Alberta First Nation to appeal injunction against drill site blockade
Lubicon Lake Nation will raise constitutional issues it claims court failed to consider in ruling
CALGARY—A First Nation is appealing a court injunction against a blockade of an energy company’s drilling site in northern Alberta.
The Lubicon Lake Nation says the injunction granted to PennWest Petroleum Ltd. last month gives the company unfettered access to an oil hydraulic fracturing site in the heart of its traditional territory.
In its appeal, the Lubicon Lake Nation says it will raise constitutional issues about aboriginal rights that it says the court failed to consider when making its order.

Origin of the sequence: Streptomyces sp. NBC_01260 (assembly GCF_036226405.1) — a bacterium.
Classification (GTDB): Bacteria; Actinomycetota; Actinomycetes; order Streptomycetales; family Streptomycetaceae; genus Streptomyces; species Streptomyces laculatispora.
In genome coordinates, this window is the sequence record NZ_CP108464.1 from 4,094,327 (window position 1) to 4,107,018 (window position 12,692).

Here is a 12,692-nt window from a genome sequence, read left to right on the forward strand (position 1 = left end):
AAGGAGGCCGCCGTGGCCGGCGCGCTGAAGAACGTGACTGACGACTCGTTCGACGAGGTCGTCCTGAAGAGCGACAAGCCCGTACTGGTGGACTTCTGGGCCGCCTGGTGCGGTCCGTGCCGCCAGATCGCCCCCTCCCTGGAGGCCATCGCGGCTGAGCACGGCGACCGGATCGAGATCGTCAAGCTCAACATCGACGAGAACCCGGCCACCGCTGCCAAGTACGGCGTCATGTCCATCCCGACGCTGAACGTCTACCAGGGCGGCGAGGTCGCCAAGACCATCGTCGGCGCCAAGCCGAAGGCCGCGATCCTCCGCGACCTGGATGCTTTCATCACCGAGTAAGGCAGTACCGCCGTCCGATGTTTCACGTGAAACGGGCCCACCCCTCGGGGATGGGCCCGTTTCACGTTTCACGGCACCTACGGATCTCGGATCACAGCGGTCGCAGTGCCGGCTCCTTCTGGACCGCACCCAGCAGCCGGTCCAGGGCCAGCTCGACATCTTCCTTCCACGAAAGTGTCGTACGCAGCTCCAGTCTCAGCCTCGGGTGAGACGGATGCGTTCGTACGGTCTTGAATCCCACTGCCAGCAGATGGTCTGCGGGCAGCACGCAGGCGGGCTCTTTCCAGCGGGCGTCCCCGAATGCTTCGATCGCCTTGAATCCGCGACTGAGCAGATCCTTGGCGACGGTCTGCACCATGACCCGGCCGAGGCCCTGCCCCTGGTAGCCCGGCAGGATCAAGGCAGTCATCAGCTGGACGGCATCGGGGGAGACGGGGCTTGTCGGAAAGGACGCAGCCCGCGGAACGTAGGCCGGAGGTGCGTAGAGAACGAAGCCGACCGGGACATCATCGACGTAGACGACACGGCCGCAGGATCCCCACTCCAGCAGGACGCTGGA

The protesters had been blocking an access road to PennWest’s drilling site by Haig Lake since late November.
The group said the protest was peaceful and was intended to stop the company from fracking on traditional Lubicon territory.
The protesting band and the federal and provincial governments have been trying to work out a land claim deal since the 1980s.
The province continued to issue energy leases in the area, including around Haig Lake.
The Lubicon Lake Nation claims more than $14-billion worth of oil and gas has been extracted from its territory without their consent.
“This is our land until the Government of Canada enters into an agreement with us,” Chief Bernard Ominayak said in a news release.
“PennWest, the province of Alberta, and the courts cannot simply choose to ignore our inherent rights and assist industry at the expense of our land and our people.”